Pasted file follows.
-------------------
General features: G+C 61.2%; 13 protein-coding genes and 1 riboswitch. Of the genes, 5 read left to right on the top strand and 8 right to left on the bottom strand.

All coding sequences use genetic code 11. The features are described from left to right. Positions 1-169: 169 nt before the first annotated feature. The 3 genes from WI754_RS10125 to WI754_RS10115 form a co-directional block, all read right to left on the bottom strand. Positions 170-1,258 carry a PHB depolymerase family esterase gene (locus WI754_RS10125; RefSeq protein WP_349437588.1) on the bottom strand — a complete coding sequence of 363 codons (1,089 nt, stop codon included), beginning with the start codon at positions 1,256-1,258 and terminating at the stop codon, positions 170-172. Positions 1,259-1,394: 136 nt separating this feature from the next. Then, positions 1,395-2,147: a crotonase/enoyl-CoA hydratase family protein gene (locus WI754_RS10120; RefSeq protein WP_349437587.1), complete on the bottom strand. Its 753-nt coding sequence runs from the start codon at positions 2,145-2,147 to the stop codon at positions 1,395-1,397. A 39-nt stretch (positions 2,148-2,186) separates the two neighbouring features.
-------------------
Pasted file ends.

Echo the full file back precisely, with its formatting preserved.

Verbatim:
General features: G+C 61.2%; 13 protein-coding genes and 1 riboswitch. Of the genes, 5 read left to right on the top strand and 8 right to left on the bottom strand.

All coding sequences use genetic code 11. The features are described from left to right. Positions 1-169: 169 nt before the first annotated feature. The 3 genes from WI754_RS10125 to WI754_RS10115 form a co-directional block, all read right to left on the bottom strand. Positions 170-1,258 carry a PHB depolymerase family esterase gene (locus WI754_RS10125; RefSeq protein WP_349437588.1) on the bottom strand — a complete coding sequence of 363 codons (1,089 nt, stop codon included), beginning with the start codon at positions 1,256-1,258 and terminating at the stop codon, positions 170-172. Positions 1,259-1,394: 136 nt separating this feature from the next. Then, positions 1,395-2,147: a crotonase/enoyl-CoA hydratase family protein gene (locus WI754_RS10120; RefSeq protein WP_349437587.1), complete on the bottom strand. Its 753-nt coding sequence runs from the start codon at positions 2,145-2,147 to the stop codon at positions 1,395-1,397. A 39-nt stretch (positions 2,148-2,186) separates the two neighbouring features.